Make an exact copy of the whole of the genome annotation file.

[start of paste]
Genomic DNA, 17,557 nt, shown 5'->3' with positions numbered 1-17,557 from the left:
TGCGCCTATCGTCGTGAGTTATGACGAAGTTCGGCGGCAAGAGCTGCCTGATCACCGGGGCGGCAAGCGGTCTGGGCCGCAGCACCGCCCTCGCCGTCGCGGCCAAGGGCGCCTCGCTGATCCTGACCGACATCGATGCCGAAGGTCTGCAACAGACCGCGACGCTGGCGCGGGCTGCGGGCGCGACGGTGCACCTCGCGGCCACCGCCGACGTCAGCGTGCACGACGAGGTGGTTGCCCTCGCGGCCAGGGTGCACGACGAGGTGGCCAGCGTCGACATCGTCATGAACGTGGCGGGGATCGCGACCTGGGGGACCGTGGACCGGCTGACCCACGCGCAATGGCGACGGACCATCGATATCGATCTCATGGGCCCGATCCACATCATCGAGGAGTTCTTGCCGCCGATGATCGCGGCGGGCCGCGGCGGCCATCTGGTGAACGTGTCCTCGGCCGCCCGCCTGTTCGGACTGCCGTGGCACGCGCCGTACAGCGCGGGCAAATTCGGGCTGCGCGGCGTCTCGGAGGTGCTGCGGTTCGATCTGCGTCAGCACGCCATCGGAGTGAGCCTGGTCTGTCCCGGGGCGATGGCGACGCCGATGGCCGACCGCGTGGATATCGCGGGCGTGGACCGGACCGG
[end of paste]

Genomic DNA, 17,557 nt, shown 5'->3' with positions numbered 1-17,557 from the left:
TGCGCCTATCGTCGTGAGTTATGACGAAGTTCGGCGGCAAGAGCTGCCTGATCACCGGGGCGGCAAGCGGTCTGGGCCGCAGCACCGCCCTCGCCGTCGCGGCCAAGGGCGCCTCGCTGATCCTGACCGACATCGATGCCGAAGGTCTGCAACAGACCGCGACGCTGGCGCGGGCTGCGGGCGCGACGGTGCACCTCGCGGCCACCGCCGACGTCAGCGTGCACGACGAGGTGGTTGCCCTCGCGGCCAGGGTGCACGACGAGGTGGCCAGCGTCGACATCGTCATGAACGTGGCGGGGATCGCGACCTGGGGGACCGTGGACCGGCTGACCCACGCGCAATGGCGACGGACCATCGATATCGATCTCATGGGCCCGATCCACATCATCGAGGAGTTCTTGCCGCCGATGATCGCGGCGGGCCGCGGCGGCCATCTGGTGAACGTGTCCTCGGCCGCCCGCCTGTTCGGACTGCCGTGGCACGCGCCGTACAGCGCGGGCAAATTCGGGCTGCGCGGCGTCTCGGAGGTGCTGCGGTTCGATCTGCGTCAGCACGCCATCGGAGTGAGCCTGGTCTGTCCCGGGGCGATGGCGACGCCGATGGCCGACCGCGTGGATATCGCGGGCGTGGACCGGACCGG